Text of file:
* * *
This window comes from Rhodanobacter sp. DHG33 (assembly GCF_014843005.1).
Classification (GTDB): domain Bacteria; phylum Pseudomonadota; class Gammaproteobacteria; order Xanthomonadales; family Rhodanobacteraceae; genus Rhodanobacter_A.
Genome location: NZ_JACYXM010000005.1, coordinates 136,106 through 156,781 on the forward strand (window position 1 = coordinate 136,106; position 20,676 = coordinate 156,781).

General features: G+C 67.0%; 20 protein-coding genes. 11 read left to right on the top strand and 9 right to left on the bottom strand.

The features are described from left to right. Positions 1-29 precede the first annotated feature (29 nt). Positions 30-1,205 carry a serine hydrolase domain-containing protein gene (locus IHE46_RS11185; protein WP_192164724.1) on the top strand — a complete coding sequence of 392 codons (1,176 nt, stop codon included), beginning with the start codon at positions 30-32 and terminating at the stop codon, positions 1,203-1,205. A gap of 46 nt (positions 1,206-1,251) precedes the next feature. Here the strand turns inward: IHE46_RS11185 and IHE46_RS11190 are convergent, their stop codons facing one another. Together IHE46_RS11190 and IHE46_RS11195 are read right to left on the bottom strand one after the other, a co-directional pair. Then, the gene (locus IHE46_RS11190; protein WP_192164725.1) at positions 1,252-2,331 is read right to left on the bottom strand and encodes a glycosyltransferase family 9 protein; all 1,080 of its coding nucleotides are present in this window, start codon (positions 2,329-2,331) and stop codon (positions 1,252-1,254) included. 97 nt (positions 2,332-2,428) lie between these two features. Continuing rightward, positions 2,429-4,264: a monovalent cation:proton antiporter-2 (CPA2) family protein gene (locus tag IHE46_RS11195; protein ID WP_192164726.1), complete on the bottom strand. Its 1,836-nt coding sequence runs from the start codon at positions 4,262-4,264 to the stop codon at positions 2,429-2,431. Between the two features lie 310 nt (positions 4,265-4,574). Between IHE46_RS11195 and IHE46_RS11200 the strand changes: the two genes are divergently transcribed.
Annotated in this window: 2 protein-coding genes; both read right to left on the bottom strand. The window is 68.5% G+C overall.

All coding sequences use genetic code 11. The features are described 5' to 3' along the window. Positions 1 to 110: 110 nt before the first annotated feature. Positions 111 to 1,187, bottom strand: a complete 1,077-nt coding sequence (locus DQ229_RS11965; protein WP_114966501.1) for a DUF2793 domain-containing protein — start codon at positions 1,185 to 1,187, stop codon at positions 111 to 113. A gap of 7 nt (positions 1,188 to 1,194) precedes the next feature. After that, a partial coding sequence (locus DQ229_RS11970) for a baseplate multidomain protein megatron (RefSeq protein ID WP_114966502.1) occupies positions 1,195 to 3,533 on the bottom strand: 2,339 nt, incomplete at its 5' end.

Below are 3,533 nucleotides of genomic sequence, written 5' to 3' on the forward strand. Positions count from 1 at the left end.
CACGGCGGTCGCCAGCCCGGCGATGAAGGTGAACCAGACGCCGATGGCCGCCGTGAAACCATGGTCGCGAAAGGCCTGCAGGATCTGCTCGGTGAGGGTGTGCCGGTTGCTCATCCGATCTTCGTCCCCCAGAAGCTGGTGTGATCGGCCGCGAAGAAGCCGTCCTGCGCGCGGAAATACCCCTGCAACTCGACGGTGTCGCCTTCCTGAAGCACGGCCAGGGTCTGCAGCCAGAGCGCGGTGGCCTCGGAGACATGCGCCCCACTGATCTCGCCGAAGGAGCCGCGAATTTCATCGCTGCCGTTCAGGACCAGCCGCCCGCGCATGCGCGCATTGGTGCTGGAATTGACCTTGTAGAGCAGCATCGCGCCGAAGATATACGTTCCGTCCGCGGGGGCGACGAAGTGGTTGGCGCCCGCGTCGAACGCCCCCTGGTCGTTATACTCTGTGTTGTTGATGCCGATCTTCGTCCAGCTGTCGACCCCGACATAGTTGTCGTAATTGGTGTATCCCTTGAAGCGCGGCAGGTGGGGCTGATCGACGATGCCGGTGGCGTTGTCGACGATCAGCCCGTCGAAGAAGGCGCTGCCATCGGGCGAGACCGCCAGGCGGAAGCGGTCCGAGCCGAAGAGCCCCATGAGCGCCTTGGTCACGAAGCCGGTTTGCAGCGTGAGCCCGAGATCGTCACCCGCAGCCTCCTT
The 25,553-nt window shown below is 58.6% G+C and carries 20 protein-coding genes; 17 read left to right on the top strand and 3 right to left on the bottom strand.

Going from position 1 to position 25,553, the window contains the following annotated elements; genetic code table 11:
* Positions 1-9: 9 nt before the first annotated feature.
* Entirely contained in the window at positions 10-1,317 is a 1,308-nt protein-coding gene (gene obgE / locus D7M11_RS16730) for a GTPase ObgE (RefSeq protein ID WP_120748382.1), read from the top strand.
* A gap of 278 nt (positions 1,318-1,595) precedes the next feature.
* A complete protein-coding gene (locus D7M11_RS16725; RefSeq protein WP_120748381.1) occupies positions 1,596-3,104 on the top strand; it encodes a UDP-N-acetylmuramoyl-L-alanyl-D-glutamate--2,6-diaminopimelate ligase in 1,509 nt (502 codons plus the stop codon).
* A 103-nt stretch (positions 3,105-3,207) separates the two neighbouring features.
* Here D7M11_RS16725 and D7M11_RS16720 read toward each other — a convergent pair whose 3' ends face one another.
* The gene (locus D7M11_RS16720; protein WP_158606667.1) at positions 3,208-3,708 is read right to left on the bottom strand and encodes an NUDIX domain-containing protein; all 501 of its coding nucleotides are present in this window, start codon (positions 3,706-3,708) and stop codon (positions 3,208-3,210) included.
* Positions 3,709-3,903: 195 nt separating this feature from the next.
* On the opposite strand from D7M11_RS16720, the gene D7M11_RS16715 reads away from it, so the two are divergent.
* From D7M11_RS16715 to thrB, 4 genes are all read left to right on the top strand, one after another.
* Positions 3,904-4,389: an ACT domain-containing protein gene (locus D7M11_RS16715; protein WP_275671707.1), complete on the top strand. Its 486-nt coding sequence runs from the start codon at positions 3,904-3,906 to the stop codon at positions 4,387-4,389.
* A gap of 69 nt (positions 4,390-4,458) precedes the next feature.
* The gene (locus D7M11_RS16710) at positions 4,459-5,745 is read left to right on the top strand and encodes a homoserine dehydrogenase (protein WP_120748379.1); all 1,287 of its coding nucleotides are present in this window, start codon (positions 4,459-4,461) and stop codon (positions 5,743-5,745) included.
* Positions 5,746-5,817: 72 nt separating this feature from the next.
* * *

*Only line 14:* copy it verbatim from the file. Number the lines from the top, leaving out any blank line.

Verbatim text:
* A gap of 278 nt (positions 1,318-1,595) precedes the next feature.